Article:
Farmers from across NC attend 25th annual aquaculture conference

North Carolina native Richard Plummer said he's tired of not knowing what's in his food.

That's why he went to the North Carolina state Aquaculture Conference in New Bern, to learn how to grow his own fish and vegetables using aquaponics.

"With aquaponics you're actually eating something that is basically truly organic," Plummer said, "and it's something that doesn't have pesticides, doesn't have insecticides and it's grown by utilizing the fish."

Plummer lives in Cornelius, just north of Charlotte. He said the two day conference helped him learn what it takes to get started in aquaponics–the business of growing fish and vegetables in the same body of water.

"I've learned so much," Plummer said, "and basically what I've learned that has just been the best thing, is the fact that North Carolina–as far as the state–offers you so many resources."

But the conference wasn't just for people looking to get started in the business. Small farm owners also came to learn how to expand their aquaculture farms.

Tyler Nethers has been in the aquaculture business for about seven months.

He said he went to the conference because he wanted to network.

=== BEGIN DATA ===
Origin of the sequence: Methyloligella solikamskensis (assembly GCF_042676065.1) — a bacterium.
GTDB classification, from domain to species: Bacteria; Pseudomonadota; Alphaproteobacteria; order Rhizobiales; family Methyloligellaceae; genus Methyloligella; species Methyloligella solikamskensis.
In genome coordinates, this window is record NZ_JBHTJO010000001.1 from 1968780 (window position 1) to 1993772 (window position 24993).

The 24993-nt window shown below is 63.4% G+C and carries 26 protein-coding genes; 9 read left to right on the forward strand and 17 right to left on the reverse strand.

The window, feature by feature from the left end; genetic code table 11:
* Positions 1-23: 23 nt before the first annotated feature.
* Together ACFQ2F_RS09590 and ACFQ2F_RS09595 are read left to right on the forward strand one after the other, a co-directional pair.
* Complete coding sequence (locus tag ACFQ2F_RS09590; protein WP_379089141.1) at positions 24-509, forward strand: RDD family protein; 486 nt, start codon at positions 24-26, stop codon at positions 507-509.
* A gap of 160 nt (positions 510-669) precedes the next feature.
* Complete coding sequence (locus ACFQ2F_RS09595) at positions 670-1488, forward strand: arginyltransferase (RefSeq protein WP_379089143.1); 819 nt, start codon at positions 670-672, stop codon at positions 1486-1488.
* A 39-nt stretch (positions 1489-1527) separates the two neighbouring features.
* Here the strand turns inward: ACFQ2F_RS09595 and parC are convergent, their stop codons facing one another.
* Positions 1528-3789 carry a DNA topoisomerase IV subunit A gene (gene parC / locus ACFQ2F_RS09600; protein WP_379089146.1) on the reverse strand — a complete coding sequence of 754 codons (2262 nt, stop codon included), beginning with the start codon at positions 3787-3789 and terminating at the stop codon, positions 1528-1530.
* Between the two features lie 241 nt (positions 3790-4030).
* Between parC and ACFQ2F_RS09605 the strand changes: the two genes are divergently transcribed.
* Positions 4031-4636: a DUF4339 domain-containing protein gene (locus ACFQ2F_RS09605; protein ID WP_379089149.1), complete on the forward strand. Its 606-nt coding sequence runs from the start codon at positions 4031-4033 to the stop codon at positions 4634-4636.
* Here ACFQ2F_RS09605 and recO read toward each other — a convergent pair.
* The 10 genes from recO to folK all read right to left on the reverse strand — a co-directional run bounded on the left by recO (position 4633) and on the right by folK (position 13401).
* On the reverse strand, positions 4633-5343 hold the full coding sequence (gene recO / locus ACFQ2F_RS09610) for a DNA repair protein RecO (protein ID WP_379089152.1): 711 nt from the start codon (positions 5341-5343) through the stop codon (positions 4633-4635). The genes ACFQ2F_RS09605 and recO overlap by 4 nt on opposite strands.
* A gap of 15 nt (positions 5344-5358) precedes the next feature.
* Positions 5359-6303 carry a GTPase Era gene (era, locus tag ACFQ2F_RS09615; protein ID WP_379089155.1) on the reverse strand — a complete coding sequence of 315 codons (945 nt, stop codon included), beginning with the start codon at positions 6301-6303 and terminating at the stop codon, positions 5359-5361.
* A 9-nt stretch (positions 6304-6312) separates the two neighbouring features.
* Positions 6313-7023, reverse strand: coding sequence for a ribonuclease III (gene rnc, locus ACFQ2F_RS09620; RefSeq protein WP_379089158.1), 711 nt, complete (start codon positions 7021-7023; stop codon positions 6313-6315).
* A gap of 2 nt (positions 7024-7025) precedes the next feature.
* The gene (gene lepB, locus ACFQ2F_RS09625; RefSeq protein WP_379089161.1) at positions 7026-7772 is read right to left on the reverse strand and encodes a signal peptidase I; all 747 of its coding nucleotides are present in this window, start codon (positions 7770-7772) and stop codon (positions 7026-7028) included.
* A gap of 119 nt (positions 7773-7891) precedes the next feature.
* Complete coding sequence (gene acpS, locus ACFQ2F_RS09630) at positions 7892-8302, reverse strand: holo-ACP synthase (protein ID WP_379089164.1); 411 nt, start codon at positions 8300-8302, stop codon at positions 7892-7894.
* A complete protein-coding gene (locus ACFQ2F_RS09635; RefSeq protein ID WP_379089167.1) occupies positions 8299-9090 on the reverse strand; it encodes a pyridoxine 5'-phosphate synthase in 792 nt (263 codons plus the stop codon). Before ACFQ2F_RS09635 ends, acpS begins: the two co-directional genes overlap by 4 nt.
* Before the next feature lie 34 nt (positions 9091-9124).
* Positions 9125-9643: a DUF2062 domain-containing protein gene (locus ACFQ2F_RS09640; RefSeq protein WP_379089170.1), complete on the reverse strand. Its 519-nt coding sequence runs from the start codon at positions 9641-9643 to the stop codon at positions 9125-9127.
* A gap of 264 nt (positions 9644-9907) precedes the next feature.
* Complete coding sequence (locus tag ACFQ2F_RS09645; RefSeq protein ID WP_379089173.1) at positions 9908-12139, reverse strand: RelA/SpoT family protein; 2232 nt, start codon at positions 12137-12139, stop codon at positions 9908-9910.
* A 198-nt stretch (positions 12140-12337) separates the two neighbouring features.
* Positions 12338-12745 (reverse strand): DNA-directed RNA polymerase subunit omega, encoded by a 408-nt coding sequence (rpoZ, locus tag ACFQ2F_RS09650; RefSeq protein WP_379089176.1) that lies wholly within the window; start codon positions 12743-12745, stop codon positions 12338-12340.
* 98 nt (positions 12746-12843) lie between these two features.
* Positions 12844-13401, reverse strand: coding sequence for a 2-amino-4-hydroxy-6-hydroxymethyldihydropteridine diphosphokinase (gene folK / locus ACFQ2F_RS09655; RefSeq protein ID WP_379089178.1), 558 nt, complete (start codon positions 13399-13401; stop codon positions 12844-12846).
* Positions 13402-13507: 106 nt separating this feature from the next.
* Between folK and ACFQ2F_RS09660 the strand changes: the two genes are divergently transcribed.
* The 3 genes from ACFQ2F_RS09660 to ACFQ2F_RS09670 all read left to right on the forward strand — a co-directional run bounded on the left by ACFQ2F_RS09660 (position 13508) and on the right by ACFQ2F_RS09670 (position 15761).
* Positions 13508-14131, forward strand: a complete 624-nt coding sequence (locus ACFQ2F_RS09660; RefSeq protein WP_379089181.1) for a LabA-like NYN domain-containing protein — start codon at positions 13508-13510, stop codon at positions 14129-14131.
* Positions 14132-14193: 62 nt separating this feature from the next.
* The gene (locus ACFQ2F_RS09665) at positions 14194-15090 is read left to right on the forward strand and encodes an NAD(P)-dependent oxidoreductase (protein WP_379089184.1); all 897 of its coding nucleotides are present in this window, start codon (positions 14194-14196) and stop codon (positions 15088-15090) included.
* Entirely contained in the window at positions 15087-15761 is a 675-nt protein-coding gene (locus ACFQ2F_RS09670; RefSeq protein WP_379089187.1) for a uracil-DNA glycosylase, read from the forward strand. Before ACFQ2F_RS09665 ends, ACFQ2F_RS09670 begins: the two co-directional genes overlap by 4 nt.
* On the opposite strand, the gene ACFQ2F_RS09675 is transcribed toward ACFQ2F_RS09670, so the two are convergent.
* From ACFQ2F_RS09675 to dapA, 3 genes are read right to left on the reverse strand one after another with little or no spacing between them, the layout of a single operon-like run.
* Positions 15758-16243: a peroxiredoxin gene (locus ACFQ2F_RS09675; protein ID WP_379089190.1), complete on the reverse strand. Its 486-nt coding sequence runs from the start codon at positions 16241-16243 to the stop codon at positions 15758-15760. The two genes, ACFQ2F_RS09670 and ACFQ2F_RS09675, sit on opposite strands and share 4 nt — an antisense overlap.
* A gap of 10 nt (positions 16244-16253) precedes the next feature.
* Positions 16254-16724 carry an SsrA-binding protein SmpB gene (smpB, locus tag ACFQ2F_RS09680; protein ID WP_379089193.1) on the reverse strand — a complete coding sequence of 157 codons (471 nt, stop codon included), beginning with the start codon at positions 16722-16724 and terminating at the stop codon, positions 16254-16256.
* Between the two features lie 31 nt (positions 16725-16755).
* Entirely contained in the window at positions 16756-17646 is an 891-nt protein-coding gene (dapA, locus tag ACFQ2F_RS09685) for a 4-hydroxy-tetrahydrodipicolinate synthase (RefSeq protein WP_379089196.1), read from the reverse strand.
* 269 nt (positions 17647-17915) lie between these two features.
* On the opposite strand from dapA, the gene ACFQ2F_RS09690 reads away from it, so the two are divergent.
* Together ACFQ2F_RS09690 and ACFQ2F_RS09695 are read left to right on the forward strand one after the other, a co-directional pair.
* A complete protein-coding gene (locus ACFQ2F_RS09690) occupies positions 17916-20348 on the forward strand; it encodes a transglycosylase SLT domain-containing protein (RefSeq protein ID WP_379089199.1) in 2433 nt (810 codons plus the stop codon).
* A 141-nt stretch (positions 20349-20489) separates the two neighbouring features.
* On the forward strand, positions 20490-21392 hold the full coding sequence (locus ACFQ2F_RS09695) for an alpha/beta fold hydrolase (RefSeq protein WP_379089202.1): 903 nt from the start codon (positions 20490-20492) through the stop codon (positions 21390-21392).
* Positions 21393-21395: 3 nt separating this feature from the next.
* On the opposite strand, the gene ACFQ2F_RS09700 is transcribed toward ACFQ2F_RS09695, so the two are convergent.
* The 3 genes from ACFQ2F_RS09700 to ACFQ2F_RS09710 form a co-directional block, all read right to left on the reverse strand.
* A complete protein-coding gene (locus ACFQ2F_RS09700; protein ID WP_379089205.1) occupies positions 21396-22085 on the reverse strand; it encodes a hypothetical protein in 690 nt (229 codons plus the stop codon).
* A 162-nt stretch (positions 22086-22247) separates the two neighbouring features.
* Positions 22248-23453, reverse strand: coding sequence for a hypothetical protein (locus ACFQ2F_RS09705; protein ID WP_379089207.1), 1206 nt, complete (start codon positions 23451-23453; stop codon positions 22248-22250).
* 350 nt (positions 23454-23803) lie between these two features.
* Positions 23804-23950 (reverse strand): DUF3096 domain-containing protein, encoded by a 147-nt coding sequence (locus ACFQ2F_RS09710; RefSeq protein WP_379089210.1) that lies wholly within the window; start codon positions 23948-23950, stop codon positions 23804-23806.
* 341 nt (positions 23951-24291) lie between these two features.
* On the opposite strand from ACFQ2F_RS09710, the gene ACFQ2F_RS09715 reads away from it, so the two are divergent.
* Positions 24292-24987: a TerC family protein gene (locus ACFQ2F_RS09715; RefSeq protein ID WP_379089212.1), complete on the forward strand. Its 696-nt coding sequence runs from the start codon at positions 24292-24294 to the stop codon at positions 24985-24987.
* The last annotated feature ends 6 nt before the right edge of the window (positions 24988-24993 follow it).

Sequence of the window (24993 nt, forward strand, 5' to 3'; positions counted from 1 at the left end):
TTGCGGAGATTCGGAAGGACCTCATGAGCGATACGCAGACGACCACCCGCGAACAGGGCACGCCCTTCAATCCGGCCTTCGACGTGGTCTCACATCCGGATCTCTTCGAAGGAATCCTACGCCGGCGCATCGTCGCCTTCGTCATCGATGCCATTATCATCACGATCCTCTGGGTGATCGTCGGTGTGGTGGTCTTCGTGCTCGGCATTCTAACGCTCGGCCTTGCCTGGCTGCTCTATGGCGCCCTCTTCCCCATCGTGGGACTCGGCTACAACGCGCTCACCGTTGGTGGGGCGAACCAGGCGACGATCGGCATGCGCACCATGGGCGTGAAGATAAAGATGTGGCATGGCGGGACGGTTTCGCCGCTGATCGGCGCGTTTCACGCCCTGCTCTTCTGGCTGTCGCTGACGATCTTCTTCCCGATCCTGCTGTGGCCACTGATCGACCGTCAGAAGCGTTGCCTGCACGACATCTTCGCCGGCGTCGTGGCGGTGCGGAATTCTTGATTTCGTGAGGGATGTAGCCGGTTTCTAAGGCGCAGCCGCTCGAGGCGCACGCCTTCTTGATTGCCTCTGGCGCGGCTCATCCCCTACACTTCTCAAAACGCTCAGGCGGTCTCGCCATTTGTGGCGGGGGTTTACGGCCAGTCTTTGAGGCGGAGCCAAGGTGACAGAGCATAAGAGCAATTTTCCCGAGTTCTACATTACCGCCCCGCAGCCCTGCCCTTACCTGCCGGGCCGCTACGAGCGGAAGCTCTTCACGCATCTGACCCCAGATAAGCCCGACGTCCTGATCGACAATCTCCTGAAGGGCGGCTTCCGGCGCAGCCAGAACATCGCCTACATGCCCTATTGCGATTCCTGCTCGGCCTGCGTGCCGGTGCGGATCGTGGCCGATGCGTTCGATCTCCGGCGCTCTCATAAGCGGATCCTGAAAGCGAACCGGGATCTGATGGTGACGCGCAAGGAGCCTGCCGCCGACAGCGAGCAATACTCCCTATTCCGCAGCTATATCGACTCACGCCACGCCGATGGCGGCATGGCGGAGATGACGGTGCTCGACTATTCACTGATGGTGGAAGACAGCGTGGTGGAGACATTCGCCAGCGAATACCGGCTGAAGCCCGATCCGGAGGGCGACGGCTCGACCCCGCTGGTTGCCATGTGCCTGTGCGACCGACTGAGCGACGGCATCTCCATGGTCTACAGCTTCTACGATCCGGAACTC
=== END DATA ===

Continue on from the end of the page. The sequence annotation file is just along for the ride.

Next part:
"I wanted to learn more," Nether said. "I took two short courses while I was here and there's a lot of information here.''

Conference speaker Mike Frinsko said aquaculture is a growing industry that's stimulating the economy by producing a high demand product.

"Most of the aquaculture production is like any other agriculture, it's out on the rural sectors," Frinsko said. "And so this is an opportunity for people that are outside of the cities in the metropolitan areas to engage in an industry, an innovative industry that can help economic development."

And that economic advantage is something Plummer is excited about when it comes to his new business venture.

"I just I really hope that it continues to move forward and that the state embraces it and also the general public will be able to realize what it can do for you and how great it really is," Plummer said.
 

Courtesy Triad News


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